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SOURCE: Think Progress

DATE: September 14, 2017

SNIP: Hurricane Harvey’s landfall in Texas was “unprecedented” and “beyond anything experienced,” as the National Weather Service described it late last month. Now scientists are beginning to quantify just how unprecedented it was.

A study released Friday by Metstat, a weather-analysis company specializing in “detailed precipitation analysis” and “weather frequency analysis,” found that Harvey delivered a stunning once-in-25,000-year deluge over much of southeast Texas.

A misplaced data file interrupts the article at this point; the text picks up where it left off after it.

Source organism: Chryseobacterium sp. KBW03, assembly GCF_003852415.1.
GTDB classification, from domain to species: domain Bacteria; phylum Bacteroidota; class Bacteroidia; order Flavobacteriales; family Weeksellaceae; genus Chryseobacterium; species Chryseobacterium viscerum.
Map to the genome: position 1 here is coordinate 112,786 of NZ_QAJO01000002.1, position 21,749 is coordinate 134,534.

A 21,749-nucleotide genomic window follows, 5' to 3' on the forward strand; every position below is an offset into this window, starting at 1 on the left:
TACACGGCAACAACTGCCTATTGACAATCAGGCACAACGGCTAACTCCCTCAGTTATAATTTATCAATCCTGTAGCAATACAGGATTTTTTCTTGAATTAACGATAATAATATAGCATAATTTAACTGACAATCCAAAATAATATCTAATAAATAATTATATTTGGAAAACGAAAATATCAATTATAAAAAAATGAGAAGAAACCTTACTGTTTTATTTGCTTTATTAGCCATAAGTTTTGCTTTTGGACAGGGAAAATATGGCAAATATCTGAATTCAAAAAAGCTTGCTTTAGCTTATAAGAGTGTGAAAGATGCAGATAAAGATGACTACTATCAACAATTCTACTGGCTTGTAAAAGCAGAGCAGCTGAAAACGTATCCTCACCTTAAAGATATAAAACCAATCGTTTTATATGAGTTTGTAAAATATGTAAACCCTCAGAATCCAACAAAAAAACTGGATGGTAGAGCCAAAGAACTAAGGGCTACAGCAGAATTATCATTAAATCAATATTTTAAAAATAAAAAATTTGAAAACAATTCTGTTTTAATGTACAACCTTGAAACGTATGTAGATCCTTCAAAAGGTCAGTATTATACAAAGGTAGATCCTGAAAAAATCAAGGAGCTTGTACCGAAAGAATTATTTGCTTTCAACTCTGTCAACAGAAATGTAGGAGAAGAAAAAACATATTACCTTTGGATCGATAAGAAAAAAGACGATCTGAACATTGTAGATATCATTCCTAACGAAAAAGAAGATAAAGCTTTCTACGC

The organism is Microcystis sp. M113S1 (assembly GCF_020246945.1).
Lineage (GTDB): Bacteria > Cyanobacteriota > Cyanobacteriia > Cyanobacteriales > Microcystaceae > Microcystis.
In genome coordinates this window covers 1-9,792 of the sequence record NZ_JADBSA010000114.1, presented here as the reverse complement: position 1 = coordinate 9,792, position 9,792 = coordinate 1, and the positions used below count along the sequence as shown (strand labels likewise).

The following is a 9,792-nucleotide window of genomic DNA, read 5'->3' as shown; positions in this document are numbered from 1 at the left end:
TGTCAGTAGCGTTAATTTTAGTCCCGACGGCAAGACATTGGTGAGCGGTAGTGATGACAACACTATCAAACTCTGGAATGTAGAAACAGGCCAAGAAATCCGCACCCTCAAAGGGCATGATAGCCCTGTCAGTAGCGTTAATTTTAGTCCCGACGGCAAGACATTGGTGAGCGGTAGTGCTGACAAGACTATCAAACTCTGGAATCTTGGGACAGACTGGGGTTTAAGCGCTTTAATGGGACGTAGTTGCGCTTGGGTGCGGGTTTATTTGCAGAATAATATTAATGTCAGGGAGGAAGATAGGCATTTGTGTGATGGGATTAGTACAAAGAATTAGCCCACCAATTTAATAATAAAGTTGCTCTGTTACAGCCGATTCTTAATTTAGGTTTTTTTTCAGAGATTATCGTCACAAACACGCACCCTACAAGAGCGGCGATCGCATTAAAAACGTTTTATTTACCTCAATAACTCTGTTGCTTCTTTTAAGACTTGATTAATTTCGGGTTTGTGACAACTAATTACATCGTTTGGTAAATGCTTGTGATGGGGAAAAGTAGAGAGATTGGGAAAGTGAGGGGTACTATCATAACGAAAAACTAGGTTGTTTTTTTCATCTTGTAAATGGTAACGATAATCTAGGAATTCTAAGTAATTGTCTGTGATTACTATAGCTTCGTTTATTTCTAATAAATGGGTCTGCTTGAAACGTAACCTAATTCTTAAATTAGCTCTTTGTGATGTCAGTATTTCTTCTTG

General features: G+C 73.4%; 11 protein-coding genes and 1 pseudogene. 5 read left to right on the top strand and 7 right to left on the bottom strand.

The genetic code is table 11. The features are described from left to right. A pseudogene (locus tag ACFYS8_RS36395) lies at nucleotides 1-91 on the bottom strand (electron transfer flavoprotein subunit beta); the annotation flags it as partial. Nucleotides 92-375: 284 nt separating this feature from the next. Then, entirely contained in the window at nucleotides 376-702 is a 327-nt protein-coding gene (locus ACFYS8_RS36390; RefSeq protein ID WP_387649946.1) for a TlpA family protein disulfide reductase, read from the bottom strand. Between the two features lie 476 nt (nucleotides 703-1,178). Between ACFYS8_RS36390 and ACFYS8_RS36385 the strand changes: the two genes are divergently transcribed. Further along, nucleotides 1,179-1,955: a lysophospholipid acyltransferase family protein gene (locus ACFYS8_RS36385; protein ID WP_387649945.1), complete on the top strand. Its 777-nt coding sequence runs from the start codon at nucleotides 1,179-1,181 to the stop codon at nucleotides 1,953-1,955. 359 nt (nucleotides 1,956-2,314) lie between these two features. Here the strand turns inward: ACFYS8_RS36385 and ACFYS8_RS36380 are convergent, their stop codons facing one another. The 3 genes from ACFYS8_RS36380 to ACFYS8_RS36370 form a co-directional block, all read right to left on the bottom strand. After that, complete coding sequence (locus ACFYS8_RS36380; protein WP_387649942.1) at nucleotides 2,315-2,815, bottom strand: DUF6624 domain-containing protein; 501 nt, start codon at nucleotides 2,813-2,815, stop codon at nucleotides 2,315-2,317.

Some places saw an unimaginable once-in-500,000-year deluge, which translates to a 0.0002 percent chance of this deluge occurring in any given year.

Since global warming has been making extreme precipitation events more likely, however, the U.S. won’t have to wait 25,000 years to witness the next event of Harvey’s proportion.

As climatologist Michael Mann explained during the storm, “the kind of stalled weather pattern that is drenching Houston is precisely the sort of pattern we expect because of climate change.” Climate science predicted a weaker jet stream, and Harvey stalled because of a weakened jet stream.